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Iran and North Korea Collaborating on Long-Range Missiles

Yesterday, Brig. Gen. Patrick O’Reilly, deputy director of the Pentagon’s Missile Defense Agency, said that Iran and North Korea are working together to develop long-range missiles capable of delivering their nuclear weapons. Bill Gertz reports:

North Korea test fired a long-range Taepodong missile in July, and Iran is working on a space launcher that would help develop an intercontinental ballistic missile (ICBM) that could hit the U.S.
“Not only North Korea, but Iran has shown some significant developments in their [own] missile systems,” Gen. O’Reilly said in a speech to the George C. Marshall Institute. “They are working in concert with the North Koreans,” he said. “They have made a claim that they are working towards developing a space launch capability, which also would give them an ICBM capability.”
The Pentagon believes Iran has a “new intermediate-range ballistic missile or space launch vehicle [SLV] in development,” a Missile Defense Agency briefing slide stated.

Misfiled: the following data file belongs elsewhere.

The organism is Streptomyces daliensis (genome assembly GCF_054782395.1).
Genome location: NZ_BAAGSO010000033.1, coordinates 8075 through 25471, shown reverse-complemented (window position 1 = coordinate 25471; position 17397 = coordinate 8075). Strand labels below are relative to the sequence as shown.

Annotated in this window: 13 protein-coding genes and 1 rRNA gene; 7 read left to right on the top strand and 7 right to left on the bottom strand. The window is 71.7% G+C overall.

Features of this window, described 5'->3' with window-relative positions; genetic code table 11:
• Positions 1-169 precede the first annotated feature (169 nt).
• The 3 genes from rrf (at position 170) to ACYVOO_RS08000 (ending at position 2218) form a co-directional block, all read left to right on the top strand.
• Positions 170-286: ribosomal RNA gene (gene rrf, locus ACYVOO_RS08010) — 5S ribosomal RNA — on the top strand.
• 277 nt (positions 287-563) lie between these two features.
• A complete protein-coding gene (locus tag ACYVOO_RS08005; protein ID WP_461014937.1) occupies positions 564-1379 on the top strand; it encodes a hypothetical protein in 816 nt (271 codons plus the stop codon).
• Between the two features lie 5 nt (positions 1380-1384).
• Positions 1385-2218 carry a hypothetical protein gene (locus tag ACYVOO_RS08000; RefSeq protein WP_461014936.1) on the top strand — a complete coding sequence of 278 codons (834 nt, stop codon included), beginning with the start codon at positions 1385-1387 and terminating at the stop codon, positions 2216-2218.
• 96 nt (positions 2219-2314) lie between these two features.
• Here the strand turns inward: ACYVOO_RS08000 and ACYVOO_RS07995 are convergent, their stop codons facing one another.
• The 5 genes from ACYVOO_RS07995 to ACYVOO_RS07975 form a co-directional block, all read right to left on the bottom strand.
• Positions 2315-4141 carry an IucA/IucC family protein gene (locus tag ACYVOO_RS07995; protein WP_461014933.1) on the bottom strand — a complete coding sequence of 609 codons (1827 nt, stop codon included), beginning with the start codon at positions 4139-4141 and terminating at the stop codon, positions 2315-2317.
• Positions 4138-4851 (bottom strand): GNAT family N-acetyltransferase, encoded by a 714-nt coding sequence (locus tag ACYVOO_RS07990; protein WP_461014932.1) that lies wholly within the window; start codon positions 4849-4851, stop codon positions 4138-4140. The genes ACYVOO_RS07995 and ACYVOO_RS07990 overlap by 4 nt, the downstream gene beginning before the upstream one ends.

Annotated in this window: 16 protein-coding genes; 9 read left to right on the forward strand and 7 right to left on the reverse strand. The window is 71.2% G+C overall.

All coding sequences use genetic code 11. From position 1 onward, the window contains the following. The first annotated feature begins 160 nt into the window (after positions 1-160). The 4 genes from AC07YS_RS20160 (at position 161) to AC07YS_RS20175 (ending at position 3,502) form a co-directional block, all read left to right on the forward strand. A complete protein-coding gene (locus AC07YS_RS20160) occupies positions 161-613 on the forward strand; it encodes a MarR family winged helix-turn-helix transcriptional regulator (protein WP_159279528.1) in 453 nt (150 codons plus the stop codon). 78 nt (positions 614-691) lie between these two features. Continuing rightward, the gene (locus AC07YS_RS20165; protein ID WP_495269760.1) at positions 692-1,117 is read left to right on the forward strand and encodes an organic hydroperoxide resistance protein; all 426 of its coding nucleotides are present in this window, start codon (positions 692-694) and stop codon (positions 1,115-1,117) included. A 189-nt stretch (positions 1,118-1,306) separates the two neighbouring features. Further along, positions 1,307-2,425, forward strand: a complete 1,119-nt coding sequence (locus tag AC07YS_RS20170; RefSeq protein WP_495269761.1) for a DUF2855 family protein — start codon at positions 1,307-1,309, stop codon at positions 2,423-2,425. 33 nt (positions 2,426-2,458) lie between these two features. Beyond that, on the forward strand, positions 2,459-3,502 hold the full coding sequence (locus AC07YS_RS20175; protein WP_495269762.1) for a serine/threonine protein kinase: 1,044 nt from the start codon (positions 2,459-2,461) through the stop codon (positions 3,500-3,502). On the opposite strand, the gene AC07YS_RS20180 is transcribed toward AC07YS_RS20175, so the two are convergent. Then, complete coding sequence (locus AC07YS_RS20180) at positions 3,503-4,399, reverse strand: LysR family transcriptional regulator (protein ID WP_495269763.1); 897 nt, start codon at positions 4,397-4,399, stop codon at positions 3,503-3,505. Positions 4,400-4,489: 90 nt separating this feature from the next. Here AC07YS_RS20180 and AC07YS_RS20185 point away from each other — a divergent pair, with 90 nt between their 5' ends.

The Iranians are “likely to develop an ICBM/SLV [and] could have an ICBM capable of reaching the U.S. before 2015,” according to the briefing chart.

A day or two ago, Hillary Clinton demanded, in her usual schoolyard-bully manner, that President Bush resolve the situation in Iraq before he leaves office, rather than leaving it for the next administration. If she had any sense, she would be demanding that he do something about Iran, rather than leaving that problem for the next administration–potentially, hers. Of course, if she did that, someone might ask her to make a constructive suggestion as to what, exactly, the administration should do about Iran, and thereby violate the Democrats’ strict code of silence on that topic.
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